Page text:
But again it is not when all is said and done a genital implementation. It is precisely the penis as real which very frequently intervenes as an echo – this is what clinical work shows us in the case of children – of the sexual activity of the parents; it is to the degree that the subjects, whether masculine or feminine children are in a period when they are very profoundly interested by the sexual relations of the parents that there occur enuretic manifestations which on occasion are the bringing into play on the plane of the real of the organ as such. But the organ as such, as real, no longer as signifier, which is indeed something which shows us that on this occasion Ella Sharpe’s intervention had in effect a certain import.


(33) Is this import appropriate? This is of course what remains to be looked at more closely. It is quite clear that what follows, namely the arrival, the emergence, certain
reactions which the subject seems to regard with a certain feeling of satisfaction, and which is the fact that when he is playing he no longer allows his companions to tease him, namely that he caught one of them around the neck and held him in a strangle hold in a corner with sufficient force for him not to want to start again, can in no way be considered as something which is really along the line of what is to be obtained.


Let us not forget all the same that if there is something the subject is to be allowed, namely to corner the other in a game, this is absolutely not the same thing as “cornering him” by the throat about this game. This is precisely an inadequate
reaction, one which does not render him for a moment any more capable of cornering him in the game, namely where relationships with others occur, the other as the locus of the word, as locus of the law, as locus of the conventions of the game.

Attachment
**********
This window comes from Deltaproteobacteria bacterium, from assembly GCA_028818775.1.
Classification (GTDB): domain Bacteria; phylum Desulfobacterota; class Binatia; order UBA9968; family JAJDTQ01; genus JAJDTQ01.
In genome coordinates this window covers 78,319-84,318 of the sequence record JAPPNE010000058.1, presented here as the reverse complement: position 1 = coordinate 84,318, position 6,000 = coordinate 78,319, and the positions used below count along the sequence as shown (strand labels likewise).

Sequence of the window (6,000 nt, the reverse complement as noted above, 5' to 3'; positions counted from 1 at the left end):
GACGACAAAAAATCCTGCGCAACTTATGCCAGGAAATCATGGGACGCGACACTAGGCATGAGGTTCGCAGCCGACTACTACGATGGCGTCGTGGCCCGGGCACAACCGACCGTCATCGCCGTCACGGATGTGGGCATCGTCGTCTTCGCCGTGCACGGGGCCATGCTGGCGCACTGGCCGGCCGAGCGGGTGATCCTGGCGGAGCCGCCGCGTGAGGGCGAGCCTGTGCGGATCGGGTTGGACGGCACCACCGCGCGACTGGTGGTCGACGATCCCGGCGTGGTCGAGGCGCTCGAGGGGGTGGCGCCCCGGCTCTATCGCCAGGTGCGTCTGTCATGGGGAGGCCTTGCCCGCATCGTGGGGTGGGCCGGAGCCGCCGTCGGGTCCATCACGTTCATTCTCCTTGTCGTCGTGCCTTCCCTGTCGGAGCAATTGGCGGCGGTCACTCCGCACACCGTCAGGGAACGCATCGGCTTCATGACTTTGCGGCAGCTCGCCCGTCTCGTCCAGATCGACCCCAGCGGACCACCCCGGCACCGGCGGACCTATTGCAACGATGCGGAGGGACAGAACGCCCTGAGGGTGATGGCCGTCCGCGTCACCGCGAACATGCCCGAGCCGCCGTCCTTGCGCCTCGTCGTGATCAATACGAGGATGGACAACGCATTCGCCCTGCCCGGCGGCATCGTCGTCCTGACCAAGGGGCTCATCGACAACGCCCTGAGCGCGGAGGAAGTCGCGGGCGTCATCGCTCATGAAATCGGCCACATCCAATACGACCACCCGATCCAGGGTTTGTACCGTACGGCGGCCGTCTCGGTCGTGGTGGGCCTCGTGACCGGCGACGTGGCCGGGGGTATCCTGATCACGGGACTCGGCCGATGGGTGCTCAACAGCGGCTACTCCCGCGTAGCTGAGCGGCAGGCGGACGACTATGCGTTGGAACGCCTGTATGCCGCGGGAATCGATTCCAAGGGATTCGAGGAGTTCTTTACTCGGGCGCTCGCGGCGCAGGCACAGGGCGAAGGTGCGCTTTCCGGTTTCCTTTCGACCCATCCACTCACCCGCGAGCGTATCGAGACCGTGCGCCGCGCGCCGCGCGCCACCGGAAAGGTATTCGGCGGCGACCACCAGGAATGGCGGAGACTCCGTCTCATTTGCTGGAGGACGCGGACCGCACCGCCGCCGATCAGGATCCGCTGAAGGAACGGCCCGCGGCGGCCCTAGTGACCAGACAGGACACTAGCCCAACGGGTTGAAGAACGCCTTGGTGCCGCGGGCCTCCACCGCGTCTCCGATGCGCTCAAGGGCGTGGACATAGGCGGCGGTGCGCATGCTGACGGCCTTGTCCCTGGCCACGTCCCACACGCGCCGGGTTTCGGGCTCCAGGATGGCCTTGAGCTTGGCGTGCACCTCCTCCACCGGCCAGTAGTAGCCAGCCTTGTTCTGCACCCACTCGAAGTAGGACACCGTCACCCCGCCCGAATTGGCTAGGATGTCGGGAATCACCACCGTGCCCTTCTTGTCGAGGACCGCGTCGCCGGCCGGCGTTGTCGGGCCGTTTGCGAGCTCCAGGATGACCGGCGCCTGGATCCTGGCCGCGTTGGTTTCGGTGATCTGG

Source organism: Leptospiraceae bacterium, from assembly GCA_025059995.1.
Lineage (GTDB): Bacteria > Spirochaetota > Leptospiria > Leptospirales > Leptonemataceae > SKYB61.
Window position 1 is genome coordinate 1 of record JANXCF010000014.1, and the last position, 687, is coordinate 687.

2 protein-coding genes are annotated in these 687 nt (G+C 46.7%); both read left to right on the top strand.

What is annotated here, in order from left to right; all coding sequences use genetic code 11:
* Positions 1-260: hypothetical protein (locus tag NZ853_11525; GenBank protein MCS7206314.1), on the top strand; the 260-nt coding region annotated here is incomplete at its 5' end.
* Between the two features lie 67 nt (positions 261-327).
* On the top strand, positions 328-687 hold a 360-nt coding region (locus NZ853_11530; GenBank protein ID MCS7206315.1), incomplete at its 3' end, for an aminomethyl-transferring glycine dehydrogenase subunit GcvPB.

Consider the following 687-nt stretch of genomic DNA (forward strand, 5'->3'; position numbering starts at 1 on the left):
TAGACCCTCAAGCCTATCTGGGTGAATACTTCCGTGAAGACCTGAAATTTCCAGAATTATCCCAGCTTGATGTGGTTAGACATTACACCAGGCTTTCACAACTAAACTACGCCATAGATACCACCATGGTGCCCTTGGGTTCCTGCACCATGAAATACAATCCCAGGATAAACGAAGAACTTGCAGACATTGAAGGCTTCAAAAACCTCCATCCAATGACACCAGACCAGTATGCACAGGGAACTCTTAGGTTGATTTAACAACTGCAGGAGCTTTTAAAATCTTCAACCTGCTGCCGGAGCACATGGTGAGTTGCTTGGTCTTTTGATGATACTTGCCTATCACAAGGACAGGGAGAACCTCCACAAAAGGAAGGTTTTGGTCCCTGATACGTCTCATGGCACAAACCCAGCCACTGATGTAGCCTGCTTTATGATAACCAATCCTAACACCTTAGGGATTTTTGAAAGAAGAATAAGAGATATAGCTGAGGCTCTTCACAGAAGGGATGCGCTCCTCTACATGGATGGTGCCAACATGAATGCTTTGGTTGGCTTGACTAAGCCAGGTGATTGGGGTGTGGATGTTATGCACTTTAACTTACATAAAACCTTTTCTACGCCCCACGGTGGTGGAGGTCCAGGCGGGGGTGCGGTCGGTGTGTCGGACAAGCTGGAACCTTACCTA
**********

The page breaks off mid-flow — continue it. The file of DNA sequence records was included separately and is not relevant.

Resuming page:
It is precisely this which is found to have failed because of this slight lowering of the act of analytic intervention. I think that today we have pushed things fairly far. The next time I will give the last seminar of what is grouped here around the literary analysis of desire and its interpretation, and I will try to gather for you in some formulae how we should conceive of this function of the phallic signifier in its most (34) general form in connection with the ……… relationship and the fashion in which the subject situates himself in desire.


I will try to collect around these notions that I am trying to articulate here with the help of the graph the function which we should very precisely give to the phallic signifier.


I will also try to show you where exactly there is situated, how in terms of mapping things out in our exercise of analysis you can try to situate the phallic signifier in this schema. In a word, and to give you something which is borrowed from the work
of a writer to whom I already alluded here, Lewis Carroll, I will show you what Lewis Carroll says somewhere more or less in the following terms: he thought that he had seen a garden gate – this famous gate of paradise of the interior of the maternal
womb around which there are currently centred, or even engulfed all the analytic theories – which could be opened with a key.


He looked more closely and perceived that it was a double rule of three. The next time I will show you what this rule of three is.